'nowt
     End If
       Next c
End With

Application.ScreenUpdating = True
Set rg = Nothing
Set wks = Nothing

End Sub

3 Replies to “How to Clean Up Outlook Contact Phone Numbers using VBA”

  1. Thanks for the instructions on how to do this.

    FYI, the number format you are using is NOT the most ideal one.

    If you go abroad and try and dial those numbers, it will only work if their international dialling code is also 00 like ours.

    The "proper" way to store your numbers is like:

    +44 123456789

    That way, any phone should be able to dial the number in any country.

    My problem was that I had some numbers like +44 01234…

    On a windows mobile phone, they dial fine (Despite not conforming to the E.164 international standard) but on my new android phone they set up the voicemail.

    This, then is my altered version to put numbers in proper E.164 format:

    s = rg.Value

    s = Replace(s, "(", "")

    s = Replace(s, " ", "")

    s = Replace(s, ")", "")

    s = Replace(s, "-", "")

    ' If Number starts in a 0, assume in this country and prepend country code

    If (Left(s, 1)) = "0" Then

    s = Replace(s, "0", "+44", 1, 1)

    End If

    s = Replace(s, "+440", "+44")

    s = Replace(s, "+44", "+44 ")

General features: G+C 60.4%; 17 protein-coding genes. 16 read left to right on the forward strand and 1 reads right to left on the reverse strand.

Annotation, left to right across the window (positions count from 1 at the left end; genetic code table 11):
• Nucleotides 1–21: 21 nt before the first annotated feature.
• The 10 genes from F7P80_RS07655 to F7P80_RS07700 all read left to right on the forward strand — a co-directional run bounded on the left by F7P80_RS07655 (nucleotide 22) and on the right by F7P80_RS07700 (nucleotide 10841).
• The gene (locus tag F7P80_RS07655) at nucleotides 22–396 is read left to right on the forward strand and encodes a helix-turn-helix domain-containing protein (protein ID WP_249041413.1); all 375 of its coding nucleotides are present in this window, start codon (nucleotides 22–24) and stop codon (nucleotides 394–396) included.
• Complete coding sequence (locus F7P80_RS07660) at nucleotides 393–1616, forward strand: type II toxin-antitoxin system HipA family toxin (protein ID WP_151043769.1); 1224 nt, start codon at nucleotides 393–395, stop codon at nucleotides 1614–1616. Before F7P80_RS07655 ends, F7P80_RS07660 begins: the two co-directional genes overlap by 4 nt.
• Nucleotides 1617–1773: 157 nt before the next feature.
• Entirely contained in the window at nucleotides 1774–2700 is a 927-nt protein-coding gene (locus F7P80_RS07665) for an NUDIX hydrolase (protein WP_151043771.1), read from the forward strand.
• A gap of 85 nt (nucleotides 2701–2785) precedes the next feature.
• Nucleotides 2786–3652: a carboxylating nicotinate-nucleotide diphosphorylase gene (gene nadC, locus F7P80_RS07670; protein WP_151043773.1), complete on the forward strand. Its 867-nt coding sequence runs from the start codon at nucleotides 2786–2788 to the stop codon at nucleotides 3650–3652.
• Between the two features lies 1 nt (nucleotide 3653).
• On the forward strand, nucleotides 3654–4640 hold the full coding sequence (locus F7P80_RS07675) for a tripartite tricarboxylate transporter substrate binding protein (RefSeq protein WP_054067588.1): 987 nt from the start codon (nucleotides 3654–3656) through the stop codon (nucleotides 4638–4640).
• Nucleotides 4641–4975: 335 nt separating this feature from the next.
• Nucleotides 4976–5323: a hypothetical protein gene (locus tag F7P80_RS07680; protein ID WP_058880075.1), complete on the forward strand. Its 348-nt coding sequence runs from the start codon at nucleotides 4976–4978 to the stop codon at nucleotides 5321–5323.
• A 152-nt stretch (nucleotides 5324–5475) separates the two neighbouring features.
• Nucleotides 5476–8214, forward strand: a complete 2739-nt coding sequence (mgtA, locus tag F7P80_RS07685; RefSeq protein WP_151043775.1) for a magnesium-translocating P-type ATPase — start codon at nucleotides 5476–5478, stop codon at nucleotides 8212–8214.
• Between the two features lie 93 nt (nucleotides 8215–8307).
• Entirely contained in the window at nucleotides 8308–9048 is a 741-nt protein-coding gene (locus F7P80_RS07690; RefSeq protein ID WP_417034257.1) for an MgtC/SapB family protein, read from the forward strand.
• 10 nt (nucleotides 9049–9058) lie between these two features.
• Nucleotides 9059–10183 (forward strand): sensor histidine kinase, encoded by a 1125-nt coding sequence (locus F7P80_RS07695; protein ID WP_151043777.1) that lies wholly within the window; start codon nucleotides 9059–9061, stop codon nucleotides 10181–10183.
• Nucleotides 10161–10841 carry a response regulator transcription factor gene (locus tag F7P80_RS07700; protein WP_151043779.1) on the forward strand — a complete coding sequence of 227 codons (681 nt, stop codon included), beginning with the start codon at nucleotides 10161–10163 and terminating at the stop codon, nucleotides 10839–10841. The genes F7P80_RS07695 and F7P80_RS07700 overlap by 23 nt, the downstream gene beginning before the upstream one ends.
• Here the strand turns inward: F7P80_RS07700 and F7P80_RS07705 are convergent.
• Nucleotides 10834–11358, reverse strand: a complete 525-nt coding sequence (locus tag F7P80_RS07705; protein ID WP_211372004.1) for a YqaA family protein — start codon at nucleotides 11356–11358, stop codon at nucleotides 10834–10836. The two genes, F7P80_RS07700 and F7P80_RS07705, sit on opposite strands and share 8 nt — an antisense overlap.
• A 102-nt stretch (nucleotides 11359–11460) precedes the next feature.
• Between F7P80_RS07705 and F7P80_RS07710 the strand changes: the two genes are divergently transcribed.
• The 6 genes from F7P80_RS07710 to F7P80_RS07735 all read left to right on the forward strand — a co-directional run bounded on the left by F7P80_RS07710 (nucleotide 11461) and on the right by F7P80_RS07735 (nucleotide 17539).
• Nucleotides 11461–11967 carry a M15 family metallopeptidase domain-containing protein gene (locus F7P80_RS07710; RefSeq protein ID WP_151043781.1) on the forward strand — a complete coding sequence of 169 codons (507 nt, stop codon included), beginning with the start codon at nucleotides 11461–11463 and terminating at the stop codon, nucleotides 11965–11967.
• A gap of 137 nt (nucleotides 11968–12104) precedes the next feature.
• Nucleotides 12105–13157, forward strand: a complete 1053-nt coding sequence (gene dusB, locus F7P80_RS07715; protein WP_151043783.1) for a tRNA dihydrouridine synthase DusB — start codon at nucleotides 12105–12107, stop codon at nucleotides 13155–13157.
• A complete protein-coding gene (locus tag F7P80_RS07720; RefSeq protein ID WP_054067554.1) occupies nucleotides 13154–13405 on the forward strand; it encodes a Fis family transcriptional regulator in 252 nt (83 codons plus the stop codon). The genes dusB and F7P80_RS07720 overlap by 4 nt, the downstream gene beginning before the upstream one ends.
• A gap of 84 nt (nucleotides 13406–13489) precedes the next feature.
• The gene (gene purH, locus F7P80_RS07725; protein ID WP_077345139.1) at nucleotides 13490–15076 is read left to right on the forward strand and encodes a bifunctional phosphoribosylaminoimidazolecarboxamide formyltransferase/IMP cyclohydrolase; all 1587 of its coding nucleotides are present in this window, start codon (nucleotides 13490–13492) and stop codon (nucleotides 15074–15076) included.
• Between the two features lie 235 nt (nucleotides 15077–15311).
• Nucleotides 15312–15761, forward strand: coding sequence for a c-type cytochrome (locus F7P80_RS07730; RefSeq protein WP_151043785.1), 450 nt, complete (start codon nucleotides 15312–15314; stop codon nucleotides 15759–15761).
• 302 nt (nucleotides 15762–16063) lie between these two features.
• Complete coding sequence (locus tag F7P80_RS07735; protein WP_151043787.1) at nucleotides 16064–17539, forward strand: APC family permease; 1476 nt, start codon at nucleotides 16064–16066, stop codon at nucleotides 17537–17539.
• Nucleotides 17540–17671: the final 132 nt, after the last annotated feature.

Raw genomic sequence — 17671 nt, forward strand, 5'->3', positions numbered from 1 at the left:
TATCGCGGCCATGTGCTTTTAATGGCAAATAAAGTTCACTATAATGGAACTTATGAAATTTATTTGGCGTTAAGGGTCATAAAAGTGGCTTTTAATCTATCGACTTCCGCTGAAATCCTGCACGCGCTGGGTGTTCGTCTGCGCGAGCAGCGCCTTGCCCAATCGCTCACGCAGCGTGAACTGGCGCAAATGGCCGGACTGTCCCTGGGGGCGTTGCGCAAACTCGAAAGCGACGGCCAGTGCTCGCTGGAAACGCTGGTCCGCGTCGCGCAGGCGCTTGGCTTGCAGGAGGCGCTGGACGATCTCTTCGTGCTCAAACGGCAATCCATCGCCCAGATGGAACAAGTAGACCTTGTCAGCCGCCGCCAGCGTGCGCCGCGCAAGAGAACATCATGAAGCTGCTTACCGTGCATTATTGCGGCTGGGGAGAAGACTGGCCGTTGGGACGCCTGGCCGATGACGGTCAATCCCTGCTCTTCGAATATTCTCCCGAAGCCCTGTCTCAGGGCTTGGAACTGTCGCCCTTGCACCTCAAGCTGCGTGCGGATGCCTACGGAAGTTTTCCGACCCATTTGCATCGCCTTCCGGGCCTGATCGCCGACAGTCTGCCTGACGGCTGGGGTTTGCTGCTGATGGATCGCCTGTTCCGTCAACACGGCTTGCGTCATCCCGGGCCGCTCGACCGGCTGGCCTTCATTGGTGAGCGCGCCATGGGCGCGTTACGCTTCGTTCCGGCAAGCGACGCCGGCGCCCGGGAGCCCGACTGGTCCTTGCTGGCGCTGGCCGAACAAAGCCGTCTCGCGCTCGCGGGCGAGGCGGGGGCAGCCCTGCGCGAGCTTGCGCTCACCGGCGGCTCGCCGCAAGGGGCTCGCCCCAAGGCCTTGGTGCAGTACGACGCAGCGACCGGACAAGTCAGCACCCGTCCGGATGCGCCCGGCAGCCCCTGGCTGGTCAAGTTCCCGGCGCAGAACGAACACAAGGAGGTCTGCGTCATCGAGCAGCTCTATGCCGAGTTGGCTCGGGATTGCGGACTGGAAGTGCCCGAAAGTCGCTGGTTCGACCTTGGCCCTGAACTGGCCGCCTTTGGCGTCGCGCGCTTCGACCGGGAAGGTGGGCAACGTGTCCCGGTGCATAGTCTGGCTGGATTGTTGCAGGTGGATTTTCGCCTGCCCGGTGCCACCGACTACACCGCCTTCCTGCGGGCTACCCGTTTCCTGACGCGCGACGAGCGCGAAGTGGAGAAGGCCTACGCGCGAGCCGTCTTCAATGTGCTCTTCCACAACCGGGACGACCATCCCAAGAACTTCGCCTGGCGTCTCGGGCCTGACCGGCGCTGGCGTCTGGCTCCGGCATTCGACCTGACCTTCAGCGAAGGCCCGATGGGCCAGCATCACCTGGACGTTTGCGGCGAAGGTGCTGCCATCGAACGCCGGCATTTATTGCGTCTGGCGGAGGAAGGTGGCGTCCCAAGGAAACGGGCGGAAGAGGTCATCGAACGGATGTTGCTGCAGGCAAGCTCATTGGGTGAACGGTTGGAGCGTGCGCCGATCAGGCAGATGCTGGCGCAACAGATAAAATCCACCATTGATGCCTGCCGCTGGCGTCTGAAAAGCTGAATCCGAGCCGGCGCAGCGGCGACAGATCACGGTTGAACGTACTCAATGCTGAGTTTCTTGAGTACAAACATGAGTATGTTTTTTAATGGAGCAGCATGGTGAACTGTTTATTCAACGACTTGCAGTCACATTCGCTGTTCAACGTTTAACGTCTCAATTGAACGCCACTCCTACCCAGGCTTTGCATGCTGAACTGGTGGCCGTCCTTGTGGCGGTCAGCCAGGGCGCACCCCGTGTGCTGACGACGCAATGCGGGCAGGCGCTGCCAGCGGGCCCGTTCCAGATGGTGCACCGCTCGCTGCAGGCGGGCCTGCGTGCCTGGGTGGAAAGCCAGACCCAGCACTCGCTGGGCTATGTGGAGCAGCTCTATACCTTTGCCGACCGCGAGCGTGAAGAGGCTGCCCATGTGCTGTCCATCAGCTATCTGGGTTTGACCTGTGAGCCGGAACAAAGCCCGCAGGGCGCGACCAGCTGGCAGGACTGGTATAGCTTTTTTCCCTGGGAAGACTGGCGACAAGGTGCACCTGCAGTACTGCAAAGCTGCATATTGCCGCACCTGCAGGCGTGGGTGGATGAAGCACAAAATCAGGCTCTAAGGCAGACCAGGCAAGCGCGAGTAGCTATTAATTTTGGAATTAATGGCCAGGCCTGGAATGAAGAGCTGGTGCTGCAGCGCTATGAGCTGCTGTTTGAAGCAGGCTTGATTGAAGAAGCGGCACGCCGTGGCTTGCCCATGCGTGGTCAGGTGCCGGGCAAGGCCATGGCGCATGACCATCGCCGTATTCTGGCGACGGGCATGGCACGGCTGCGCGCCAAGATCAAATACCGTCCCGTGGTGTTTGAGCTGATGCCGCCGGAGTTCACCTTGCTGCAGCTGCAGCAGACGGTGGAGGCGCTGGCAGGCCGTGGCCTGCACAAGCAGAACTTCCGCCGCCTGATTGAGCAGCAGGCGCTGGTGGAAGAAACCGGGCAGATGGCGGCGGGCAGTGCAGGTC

1. Thanks for your input Clive.
      I didn't know that "00" wasn't equivalent to "+" in phone numbering. This should help folks who have run into that issue, although it hasn't affected myself.

      FYI, I got so fed up with the LG and it's weirdness that I've moved to a new phone, an "HTC Desire S" which synchronises correctly with Outlook and GMail as well my other email accounts. I've also discovered another online synching system that patches as an app into the Android OS on the phone. It's called Funambol (http://www.funambol.com/) and is open source. My next step (when I have got time) is to move from the cloud and implement Funambol (or a substitute if it exists) on my own server.

    2. Another similar gotcha to yours could be the one at my workplace where we are supposed to use the number format like so:

      +44 (0)1234 567890

      If anyone has this sort of thing then the replace function can easily be used like Clive has done to successively iterate and clean up the numbers.

      My new phone just ignores all of this fortunately and will dial if spaces exist regardless although I haven't tested it for bracketing as all my personal contacts are now "clean".